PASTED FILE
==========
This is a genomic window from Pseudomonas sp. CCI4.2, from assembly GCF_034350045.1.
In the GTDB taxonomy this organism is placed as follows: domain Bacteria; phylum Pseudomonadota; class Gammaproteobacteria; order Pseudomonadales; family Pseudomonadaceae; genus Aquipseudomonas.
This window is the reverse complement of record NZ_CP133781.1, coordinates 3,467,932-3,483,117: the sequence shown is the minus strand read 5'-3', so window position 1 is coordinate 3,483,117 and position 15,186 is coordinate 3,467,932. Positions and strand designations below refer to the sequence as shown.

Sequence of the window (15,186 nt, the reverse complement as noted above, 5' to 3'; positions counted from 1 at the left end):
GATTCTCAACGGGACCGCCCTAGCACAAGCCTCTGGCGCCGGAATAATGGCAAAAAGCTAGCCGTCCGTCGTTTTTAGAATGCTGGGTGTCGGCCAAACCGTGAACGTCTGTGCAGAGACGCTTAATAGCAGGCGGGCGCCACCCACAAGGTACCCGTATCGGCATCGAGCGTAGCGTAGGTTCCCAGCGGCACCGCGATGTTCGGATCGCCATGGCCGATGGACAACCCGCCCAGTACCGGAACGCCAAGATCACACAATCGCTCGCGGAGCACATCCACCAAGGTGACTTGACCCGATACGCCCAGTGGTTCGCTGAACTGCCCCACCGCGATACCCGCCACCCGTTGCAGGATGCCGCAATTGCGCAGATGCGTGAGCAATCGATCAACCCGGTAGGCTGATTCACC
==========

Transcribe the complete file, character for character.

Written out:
This is a genomic window from Pseudomonas sp. CCI4.2, from assembly GCF_034350045.1.
In the GTDB taxonomy this organism is placed as follows: domain Bacteria; phylum Pseudomonadota; class Gammaproteobacteria; order Pseudomonadales; family Pseudomonadaceae; genus Aquipseudomonas.
This window is the reverse complement of record NZ_CP133781.1, coordinates 3,467,932-3,483,117: the sequence shown is the minus strand read 5'-3', so window position 1 is coordinate 3,483,117 and position 15,186 is coordinate 3,467,932. Positions and strand designations below refer to the sequence as shown.

Sequence of the window (15,186 nt, the reverse complement as noted above, 5' to 3'; positions counted from 1 at the left end):
GATTCTCAACGGGACCGCCCTAGCACAAGCCTCTGGCGCCGGAATAATGGCAAAAAGCTAGCCGTCCGTCGTTTTTAGAATGCTGGGTGTCGGCCAAACCGTGAACGTCTGTGCAGAGACGCTTAATAGCAGGCGGGCGCCACCCACAAGGTACCCGTATCGGCATCGAGCGTAGCGTAGGTTCCCAGCGGCACCGCGATGTTCGGATCGCCATGGCCGATGGACAACCCGCCCAGTACCGGAACGCCAAGATCACACAATCGCTCGCGGAGCACATCCACCAAGGTGACTTGACCCGATACGCCCAGTGGTTCGCTGAACTGCCCCACCGCGATACCCGCCACCCGTTGCAGGATGCCGCAATTGCGCAGATGCGTGAGCAATCGATCAACCCGGTAGGCTGATTCACC